Hadid, 24, first came to court for jury duty on Monday. She told the judge that she’d met Weinstein in the past and that she was familiar with Salma Hayek, one of the women who has accused Weinstein of sexually harassing and threatening to kill her.
When Judge James Burke asked if she could remain impartial in the case, Hadid, who has studied criminal psychology, responded, "Yes."
On Thursday, Hadid came to Manhattan Supreme Court around 9 a.m., 20 minutes before the judge arrived, as jurors were being ushered into the building for the first day of voir dire — essentially the process of closely questioning them to see if they have any conflicts.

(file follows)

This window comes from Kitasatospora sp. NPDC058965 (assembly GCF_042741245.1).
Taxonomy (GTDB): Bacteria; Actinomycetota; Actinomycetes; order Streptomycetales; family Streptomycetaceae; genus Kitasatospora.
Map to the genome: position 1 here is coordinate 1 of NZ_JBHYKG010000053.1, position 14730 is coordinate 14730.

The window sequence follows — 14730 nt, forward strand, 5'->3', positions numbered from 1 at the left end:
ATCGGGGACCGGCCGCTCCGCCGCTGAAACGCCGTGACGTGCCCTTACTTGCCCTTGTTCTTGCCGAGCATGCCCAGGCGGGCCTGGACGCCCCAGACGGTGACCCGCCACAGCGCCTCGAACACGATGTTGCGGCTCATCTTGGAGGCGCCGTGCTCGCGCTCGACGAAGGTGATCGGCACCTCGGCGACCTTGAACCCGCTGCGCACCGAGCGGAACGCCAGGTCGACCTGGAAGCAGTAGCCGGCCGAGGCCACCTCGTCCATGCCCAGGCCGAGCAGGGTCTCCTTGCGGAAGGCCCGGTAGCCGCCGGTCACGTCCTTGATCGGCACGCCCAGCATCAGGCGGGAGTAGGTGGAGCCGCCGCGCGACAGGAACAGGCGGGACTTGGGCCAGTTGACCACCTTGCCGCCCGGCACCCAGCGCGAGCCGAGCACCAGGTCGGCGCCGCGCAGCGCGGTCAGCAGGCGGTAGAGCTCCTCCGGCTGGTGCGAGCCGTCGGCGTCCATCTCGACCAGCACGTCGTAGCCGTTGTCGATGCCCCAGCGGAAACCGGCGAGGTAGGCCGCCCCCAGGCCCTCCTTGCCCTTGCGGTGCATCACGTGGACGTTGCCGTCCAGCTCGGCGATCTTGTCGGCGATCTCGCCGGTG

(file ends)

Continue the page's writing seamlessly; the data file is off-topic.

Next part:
Hadid was informed almost immediately by court officers that she'd been dismissed.
The court's director of public information, Lucian Chalfen, told BuzzFeed News that her dismissal came with the consent of both defense and prosecution.
Arthur Aidala, one of Weinstein's attorneys, has made frequent references to what he describes as the "carnival-like atmosphere" in and outside the court, arguing that the intense media scrutiny violates Weinstein's right to a fair trial.
He filed another letter to the court on Wednesday, saying that Hadid's presence would contribute to the media frenzy, as "Ms Hadid attracts her own press, and her presence also increases the number of spectators and protestors outside of the courthouse."
The jury pool for Weinstein is now down to 146 possible jurors, who will be questioned by defense and prosecution lawyers over the next few days. The final pool will consist of 12 jurors, with 6 serving as alternates.